The student news site of Carlmont High School in Belmont, California.

Scot Scoop News

The student news site of Carlmont High School in Belmont, California.

Scot Scoop News

The student news site of Carlmont High School in Belmont, California.

Scot Scoop News

Noise concerns at San Carlos Airport causes complaints

Alan Wilson/CC BY-SA 2.0
Aircrafts coming in and out of the San Carlos Airport in Redwood Shores are causing noise complaints from community members. San Mateo County leaders are working to address the concern and reduce the noise.

The switch is flipped. The plane engine grinds. The propellers spin. The noise spreads across the city and jolts the residents awake.

This is the case for many residents in Redwood Shores, which is home to the San Carlos Airport. The San Carlos Airport holds over 30 aviation-related business and facilities. By 2007, it had an average of 425 flight operations every day.

Due to the noise of the airport, the San Mateo County Board of Supervisors is considering introducing restrictions on flights in and out of the airport as well as an evening curfew. The Board will discuss these potential restrictions in July.

If approved, restrictions will be imposed on certain aircraft based on their certified noise level. Flights for some aircraft will also be prohibited between 9 p.m. and 6 a.m. every day.

An exemption will exist for pilots seeking certification, who need to maintain day and night flights to meet licensing requirements.

Within the next 60 days, the Board will line up focus groups, hold a community town hall to answer questions, and eventually meet with key stakeholders such as San Carlos pilots and facilities.

The Federal Aviation Administration (FAA) defines “noisy aircraft” as aircraft that operates at 74.5 decibels or more. Just 17 of the 82 types of aircraft that use San Carlos Airport operate below that threshold, according to the Mercury News.

Some Peninsula residents don’t believe the noise creates as big an impact as others have stated and that these restrictions aren’t necessary.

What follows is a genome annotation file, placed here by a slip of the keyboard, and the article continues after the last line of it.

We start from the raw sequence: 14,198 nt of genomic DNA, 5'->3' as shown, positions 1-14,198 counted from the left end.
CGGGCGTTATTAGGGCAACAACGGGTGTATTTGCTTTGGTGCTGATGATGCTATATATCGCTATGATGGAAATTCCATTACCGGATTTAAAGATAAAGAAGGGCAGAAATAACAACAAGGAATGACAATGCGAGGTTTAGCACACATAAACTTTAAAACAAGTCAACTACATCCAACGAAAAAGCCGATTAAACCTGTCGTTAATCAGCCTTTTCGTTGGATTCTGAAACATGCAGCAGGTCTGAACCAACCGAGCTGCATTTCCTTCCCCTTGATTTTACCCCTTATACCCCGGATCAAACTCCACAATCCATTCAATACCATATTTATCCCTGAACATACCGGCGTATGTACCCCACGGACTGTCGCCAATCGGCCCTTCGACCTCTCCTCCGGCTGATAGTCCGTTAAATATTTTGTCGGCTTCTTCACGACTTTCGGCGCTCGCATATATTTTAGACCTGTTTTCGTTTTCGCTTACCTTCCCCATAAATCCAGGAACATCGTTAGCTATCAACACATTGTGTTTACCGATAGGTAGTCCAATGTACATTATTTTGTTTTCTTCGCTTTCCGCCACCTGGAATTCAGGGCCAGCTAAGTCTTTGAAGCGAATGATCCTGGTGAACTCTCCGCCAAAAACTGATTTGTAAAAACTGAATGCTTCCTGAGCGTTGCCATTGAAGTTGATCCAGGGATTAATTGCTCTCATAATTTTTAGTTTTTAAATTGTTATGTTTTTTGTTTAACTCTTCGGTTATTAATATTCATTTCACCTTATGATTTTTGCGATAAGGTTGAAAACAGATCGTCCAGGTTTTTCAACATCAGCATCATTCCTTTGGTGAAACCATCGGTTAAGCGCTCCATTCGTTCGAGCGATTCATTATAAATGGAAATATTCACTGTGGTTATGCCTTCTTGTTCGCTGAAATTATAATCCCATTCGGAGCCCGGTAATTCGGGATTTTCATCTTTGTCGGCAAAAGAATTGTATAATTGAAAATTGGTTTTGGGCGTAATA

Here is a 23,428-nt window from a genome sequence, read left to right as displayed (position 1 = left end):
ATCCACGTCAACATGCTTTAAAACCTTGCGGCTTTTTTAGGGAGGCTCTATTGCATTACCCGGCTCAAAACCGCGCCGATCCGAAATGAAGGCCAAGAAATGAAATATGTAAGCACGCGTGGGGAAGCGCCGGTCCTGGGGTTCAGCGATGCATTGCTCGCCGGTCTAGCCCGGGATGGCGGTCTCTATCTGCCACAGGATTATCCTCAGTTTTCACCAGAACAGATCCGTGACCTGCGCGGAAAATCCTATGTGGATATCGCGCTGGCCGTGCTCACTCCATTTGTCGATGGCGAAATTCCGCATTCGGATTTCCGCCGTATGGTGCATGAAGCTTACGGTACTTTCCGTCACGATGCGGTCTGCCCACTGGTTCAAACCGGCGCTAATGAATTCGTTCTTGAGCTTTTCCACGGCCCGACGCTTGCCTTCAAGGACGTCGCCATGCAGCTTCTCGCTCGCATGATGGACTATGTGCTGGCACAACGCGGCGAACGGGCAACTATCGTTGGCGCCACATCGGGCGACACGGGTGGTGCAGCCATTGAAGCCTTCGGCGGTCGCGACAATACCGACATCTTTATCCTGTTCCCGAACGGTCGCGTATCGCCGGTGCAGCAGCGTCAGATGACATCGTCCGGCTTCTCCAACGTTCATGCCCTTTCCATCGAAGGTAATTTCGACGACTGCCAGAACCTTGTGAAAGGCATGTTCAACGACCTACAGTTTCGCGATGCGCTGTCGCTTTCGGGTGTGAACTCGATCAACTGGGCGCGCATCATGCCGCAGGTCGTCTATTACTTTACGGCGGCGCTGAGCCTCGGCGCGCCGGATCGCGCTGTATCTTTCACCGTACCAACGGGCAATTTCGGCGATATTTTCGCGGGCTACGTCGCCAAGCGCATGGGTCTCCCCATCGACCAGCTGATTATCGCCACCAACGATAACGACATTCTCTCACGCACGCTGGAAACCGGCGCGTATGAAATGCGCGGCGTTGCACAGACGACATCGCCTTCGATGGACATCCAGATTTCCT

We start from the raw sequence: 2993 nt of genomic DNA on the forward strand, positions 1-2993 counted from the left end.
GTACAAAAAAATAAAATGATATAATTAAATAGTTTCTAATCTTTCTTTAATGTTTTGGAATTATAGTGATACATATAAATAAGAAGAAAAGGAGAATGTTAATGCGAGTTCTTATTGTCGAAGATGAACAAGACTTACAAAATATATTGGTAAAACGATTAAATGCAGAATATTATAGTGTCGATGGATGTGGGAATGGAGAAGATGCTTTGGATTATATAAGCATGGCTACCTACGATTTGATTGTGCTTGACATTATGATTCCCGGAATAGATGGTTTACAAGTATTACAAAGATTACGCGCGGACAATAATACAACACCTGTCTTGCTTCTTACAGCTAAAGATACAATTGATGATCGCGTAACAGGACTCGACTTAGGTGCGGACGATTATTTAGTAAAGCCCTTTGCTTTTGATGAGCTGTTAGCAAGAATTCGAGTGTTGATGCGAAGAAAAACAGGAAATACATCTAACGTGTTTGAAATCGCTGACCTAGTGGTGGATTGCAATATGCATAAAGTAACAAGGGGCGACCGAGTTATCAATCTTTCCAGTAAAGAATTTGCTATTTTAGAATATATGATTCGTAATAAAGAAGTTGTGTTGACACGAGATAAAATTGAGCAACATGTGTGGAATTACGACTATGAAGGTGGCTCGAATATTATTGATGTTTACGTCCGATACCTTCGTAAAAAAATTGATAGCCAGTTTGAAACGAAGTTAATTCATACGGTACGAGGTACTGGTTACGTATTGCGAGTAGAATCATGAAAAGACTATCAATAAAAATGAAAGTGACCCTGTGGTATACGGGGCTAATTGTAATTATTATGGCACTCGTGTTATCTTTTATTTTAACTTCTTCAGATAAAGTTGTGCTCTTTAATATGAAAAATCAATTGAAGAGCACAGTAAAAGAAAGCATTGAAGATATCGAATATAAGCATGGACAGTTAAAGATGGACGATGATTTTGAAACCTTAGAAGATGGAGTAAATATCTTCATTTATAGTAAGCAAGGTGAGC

Carlos Garcia-Perez, a senior, said, “Sometimes there can be a lot of noise, but you can do many things to tune it out, such as going to sleep earlier and wearing headphones.”

Last year, in collaboration with the FAA, the County of San Mateo commissioned a six-month pilot study of the Bayside Visual Approach arrival flight path into the airport which directed flights over the Bay instead of neighborhoods.

Now, the County of San Mateo is requesting that the FAA adopt the Bayside Visual Approach at San Carlos Airport for all flight arrivals in order to reduce noise levels.

The Board of Supervisors hasn’t provided a clear answer as to when they will make their decision. Regardless, county leaders are working to provide citizens relief from the noise.

About the Contributor
Camille Dunning
Camille Dunning, Staff Writer
Camille Dunning is a sophomore at Carlmont High School and takes an interest in covering political and economic issues that beset our communities.  Outside of writing, she takes part in various activities including software development and engineering, choir, music compositions, violin, drawing, and photography.

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The student news site of Carlmont High School in Belmont, California.
Noise concerns at San Carlos Airport causes complaints